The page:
In Strasbourg, the European Fantastic Film Festival crowns The Innocents by Eskil Vogt

The Innocents depicts children discovering supernatural powers. One of them, however, decides to make cruel use of it. Youtube screenshot – Cine maldito

The closing ceremony of this fourteenth edition was held on Saturday. But spectators will be delighted to be able to (re)discover some of the films screened, during a final day dedicated to “replays”.

Summer still rocks Strasbourg residents, some of whom flock to the entrances to Saint-Exupéry, UGC, Star and Vox cinemas. After the prizes were awarded last night, Saturday September 18, the European Fantasy Film Festival closes with a last day of screening dedicated to “replays” for film lovers who lacked time during the ten days that the event lasted. Like every year, this one is placed under the sign of horror. The opportunity to rediscover old classics of the genre, but above all to probe the gore and thrill cinema industry.

For the most relentless, this final day will allow you to see some of the films crowned during the closing ceremony, but also other nuggets that are worth the detour. ComingHome in the Dark, for example, directed by New Zealander James Ashcroft, will plunge the viewer into a murderous and psychological ride, where the roles of victim and executioner merge. This survival surprises with its script while knowing how to respect the codes of the genre, with a typical and particularly cruel “bad guy”.

Despite the restrictions linked to the pandemic and although the attendance rate has dropped by around 20%, Daniel Cohen, the director of the festival, was pleased that some 12,000 people went to the cinemas. Throughout the duration of the event, around 20,000 onlookers strolled between the various events and workshops organized for the occasion. “The public has really responded, at a time when people are deserting cinemas. We only lowered the sails a little on the side events to refocus on our indoor activities.he explained to Figaro.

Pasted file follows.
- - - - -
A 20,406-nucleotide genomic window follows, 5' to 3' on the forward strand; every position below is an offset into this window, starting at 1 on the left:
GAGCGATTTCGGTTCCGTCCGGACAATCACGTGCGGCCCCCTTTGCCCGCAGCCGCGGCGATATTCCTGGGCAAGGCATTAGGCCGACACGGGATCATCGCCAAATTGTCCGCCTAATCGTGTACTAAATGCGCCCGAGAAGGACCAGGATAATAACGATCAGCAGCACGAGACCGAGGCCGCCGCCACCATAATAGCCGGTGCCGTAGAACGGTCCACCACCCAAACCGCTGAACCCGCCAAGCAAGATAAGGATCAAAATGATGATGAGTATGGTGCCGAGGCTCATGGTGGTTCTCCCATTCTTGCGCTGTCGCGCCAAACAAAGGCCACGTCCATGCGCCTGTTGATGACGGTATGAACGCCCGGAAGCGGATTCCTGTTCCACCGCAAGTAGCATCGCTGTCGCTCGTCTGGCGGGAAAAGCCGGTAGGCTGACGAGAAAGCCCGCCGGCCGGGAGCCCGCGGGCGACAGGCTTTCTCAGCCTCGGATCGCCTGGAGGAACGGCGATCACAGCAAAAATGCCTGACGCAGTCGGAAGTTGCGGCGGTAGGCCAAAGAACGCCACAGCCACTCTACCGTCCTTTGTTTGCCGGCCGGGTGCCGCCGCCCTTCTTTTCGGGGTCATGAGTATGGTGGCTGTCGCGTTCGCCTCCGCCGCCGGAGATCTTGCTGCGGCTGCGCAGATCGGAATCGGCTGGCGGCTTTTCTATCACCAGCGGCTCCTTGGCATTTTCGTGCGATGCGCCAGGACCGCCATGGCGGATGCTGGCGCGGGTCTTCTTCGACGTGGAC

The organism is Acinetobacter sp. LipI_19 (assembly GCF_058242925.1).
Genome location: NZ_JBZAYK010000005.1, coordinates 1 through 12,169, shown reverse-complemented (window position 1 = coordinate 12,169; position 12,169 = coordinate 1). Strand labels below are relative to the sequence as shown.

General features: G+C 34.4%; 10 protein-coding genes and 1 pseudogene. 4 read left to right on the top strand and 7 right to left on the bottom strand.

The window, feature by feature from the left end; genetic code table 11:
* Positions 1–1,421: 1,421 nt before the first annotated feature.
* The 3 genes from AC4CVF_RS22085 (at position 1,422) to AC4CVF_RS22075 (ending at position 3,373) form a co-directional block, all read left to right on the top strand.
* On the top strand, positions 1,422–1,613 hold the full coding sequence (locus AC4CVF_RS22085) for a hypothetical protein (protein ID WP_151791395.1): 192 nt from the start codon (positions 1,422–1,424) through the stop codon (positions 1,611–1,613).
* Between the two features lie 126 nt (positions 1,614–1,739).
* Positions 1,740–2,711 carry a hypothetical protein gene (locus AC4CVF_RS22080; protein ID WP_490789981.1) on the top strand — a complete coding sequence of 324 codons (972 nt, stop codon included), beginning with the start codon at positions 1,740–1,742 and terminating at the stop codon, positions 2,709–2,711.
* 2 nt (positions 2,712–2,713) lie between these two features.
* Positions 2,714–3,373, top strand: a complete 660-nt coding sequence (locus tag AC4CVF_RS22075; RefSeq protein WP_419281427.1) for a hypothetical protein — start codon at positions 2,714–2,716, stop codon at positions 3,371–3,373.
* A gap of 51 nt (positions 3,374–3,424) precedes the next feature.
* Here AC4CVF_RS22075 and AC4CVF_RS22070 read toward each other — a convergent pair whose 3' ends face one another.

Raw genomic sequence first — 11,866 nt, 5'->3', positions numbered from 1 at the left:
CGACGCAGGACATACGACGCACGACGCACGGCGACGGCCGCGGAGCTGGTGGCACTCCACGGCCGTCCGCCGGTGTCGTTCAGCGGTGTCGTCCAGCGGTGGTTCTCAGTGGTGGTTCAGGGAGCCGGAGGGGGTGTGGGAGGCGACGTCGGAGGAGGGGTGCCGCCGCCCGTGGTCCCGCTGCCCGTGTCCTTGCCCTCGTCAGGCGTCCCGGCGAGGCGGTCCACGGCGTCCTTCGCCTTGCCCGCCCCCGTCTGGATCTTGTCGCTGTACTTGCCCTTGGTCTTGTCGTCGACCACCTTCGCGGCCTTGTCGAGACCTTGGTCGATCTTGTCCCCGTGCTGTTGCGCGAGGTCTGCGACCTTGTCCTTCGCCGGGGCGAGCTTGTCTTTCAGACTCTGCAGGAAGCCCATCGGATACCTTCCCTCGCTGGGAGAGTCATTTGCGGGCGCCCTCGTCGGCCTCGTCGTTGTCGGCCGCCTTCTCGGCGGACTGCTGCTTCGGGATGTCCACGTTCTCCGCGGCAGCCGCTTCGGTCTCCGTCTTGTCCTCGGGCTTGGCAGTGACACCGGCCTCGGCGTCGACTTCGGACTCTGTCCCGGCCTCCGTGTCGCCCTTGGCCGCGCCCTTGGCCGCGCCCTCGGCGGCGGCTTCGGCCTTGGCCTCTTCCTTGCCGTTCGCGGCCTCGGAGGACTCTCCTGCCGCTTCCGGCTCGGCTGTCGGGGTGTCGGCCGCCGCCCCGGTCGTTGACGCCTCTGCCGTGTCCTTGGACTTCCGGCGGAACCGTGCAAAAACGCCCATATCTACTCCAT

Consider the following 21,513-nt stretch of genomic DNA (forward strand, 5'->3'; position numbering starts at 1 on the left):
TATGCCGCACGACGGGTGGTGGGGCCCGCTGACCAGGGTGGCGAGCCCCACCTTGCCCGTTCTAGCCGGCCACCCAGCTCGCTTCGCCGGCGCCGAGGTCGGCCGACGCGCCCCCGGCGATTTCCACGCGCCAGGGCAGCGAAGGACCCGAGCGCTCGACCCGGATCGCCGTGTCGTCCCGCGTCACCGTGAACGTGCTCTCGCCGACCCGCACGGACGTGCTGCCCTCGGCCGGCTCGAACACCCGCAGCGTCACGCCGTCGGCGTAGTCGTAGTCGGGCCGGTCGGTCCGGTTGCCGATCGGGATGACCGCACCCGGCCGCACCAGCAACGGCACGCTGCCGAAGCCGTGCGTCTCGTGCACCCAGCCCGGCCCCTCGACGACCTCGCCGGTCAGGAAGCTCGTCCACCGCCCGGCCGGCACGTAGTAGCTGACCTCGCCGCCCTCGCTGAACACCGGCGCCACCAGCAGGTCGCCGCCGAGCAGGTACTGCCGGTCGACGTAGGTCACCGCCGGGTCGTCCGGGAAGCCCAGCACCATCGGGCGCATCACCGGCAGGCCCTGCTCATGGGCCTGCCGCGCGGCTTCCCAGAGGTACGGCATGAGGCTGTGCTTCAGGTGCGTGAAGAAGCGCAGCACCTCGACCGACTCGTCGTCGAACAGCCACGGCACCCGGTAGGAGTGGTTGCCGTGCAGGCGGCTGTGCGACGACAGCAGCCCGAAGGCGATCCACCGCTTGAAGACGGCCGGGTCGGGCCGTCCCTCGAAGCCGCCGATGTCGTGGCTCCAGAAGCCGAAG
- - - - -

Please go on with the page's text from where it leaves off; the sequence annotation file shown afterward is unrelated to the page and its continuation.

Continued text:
The Innocents distinct

In all, 65 films were screened, many of which competed in different categories. Enough to satisfy a heterogeneous public. The international competition was won by Teainnocent, directed by the Norwegian Eskil Vogt – already crowned in Cannes in the Un certain regard section – which depicts the violence and cruelty of children endowed with supernatural powers. The public prize was also sent to him.

In the Crossovers category, John and the Hole, a psychological thriller and coming-of-age metaphor, won. The feature film directed by Pascual Sisto was also part of the official selection of the Cannes Film Festival 2020 and received the Revelation Prize at the Deauville American Film Festival in 2021. junkhead by Japanese director Takahide Hori was crowned in the animation category.

Punctuated by retrospectives, masterclasses and “disastrous attractions”, the fourteenth edition of the festival notably honored the Spanish director Álex de la Iglesia. Concerts were held in the Village, a meeting place between filmmakers and spectators located on the Place Saint-Thomas, where hypnosis sessions, parades with choreography borrowed from the circus arts, or even exhibitions followed one another. For the more mystical, a seer was also present, with gifts, it seems, almost clairvoyant.

In Strasbourg, the European Fantastic Film Festival crowns The Innocents by Eskil Vogt